I feel sorry for the Haitians. For a long time, we blamed them for the severity of the 2010 earthquake as we claimed the damage was made worse because people destroyed their land such as deforestation and therefore landslides were possible (while also in developed countries woodlands are still cut). Still, are those people solely responsible? Look at the damage after the hurricane and you can see that in certain areas most trees lay broken on the ground. And thus I am no longer sure Haitians are solely responsible for the destruction of their land. Indeed, the country is often the victim of a passing hurricane before these storms move northwards to reach, often weaker, the east coast of the USA. And with each passing storm, trees and homes are destroyed. Of course, if the infrastructure is good, there will be less destruction although a storm like Matthew would still have caused major damage. But, as Haiti is very poor and only part of the money that was promised to rebuild the country after the 2010 earthquake reached the country, wood is used to rebuild homes. And thus, after this new disaster that already killed many trees, people will probably kill more trees to rebuild homes (and religious monument to please the gods - is this a repetition of what happened before at the Easter Islands that ended without trees???). Therefore, after each passing storm, trees are killed by winds and then by humans rebuilding their homes and as a result, each time fewer trees remain. Thus, I think the deforestation of Haiti may be largely due to the natural disasters and the rebuilding of the infrastructure; as a result this country remains poor.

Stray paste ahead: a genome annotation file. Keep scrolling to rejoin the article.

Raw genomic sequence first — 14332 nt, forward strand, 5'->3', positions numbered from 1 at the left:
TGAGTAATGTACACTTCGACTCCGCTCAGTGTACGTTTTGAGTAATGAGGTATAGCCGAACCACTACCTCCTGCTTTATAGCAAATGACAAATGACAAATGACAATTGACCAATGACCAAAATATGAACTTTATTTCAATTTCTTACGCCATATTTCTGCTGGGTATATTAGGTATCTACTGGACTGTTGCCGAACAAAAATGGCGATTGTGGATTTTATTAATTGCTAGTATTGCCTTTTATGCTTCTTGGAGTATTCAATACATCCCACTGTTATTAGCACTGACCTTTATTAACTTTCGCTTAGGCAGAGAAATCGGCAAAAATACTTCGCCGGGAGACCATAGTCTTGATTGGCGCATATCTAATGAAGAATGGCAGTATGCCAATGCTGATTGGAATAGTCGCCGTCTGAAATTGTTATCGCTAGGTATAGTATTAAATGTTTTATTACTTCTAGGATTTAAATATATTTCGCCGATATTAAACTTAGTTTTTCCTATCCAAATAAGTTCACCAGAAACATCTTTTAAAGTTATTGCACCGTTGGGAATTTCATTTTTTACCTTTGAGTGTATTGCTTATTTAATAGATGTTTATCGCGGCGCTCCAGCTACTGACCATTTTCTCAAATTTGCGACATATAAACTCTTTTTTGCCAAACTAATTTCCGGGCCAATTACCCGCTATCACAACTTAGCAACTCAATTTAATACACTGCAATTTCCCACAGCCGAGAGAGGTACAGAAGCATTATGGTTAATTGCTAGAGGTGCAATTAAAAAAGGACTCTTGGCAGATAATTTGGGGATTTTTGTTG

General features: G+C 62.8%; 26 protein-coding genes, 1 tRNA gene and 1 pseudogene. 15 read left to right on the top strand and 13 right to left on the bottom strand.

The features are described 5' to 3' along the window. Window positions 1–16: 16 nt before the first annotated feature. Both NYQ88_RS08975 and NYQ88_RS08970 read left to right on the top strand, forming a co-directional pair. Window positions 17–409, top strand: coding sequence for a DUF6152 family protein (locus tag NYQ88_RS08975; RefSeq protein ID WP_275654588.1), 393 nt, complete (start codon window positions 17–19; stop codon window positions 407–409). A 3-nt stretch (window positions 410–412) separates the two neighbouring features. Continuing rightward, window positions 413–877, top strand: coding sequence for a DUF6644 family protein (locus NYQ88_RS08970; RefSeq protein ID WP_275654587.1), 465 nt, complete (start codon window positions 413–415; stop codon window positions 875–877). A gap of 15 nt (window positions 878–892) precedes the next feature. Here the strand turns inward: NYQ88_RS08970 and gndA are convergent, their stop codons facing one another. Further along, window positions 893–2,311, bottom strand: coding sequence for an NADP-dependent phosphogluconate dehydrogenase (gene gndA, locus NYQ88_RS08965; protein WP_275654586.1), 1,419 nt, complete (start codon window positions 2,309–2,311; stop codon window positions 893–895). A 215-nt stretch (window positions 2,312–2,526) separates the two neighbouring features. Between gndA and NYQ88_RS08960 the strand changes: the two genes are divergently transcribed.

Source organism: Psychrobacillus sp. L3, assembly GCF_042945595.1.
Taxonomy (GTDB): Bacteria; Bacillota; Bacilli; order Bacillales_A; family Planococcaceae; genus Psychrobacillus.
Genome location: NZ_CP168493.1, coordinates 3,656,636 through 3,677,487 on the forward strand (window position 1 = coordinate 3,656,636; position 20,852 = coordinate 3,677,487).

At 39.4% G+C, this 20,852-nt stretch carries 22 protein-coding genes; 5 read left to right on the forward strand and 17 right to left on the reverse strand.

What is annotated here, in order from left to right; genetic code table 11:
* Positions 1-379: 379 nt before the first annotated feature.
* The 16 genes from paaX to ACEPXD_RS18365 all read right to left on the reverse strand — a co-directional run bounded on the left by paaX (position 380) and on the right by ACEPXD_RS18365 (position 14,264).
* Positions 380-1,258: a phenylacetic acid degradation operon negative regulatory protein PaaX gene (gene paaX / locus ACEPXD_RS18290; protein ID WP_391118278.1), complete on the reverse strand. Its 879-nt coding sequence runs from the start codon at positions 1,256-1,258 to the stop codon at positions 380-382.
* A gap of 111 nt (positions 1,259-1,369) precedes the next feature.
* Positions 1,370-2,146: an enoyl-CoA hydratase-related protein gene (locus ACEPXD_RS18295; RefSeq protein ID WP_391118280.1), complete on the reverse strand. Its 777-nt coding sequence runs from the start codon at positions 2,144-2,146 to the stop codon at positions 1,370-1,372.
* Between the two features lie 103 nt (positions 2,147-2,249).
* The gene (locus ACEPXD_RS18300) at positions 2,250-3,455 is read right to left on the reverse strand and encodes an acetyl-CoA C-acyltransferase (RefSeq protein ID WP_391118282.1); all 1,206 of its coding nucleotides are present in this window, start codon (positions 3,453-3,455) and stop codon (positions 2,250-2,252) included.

But each disaster also has major consequences on other aspects of daily life. After the earthquake, elections were held while now after the hurricane the elections are postponed. It can't be good for a democracy when the normal democratic processes are interrupted and people have other things on their mind than listening to politicians, certainly when Haitians still have to learn democracy after years of dictatorship. But also, how can a country progress if every few years politicians have to rebuild their country? Therefore, the international community must help Haiti so the country can finally build stronger houses and infrastructure that at least can survive moderate storms and earthquakes (Japan's latest earthquake proved that when nature's forces are in excess, even the best prepared countries can fail). Of course, it is important Haiti's political class accepts the advice of the international community or much of the help will be useless. Still, if houses are not destroyed each time, less trees need to be cut to rebuild homes and thus nature will be able to recover easier after disasters. On the other hand, the international community will also need to accept that Haitians will continue to leave a country where people continue to become demoralised as it seems they always have to rebuild their country, and certainly now more and more violent storms can be expected due to climate change while rising sea levels will reduce the size of islands. Even when houses can survive storms, crops will be destroyed so the country remains dependent upon the goodwill of others. Indeed, there is often a reason why countries are instable and poor and people leave. And thus, climate change will further increase mass immigration, worldwide, whether we like it or not.